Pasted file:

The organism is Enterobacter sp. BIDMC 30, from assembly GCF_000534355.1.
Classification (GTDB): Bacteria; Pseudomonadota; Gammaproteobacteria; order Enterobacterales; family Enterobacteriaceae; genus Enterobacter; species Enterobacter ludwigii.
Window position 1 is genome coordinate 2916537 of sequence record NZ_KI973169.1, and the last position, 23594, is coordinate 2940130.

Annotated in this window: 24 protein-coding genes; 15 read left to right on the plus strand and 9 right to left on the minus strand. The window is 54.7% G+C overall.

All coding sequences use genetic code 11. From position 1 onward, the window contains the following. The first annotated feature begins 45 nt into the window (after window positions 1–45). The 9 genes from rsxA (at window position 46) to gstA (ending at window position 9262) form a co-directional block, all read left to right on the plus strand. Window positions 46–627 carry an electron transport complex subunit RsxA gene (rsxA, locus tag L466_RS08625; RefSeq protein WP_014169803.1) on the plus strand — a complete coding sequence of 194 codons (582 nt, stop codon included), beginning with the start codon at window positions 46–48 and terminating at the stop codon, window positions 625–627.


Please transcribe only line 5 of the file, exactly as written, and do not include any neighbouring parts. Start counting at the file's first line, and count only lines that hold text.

All coding sequences use genetic code 11. From position 1 onward, the window contains the following. The first annotated feature begins 45 nt into the window (after window positions 1–45). The 9 genes from rsxA (at window position 46) to gstA (ending at window position 9262) form a co-directional block, all read left to right on the plus strand. Window positions 46–627 carry an electron transport complex subunit RsxA gene (rsxA, locus tag L466_RS08625; RefSeq protein WP_014169803.1) on the plus strand — a complete coding sequence of 194 codons (582 nt, stop codon included), beginning with the start codon at window positions 46–48 and terminating at the stop codon, window positions 625–627.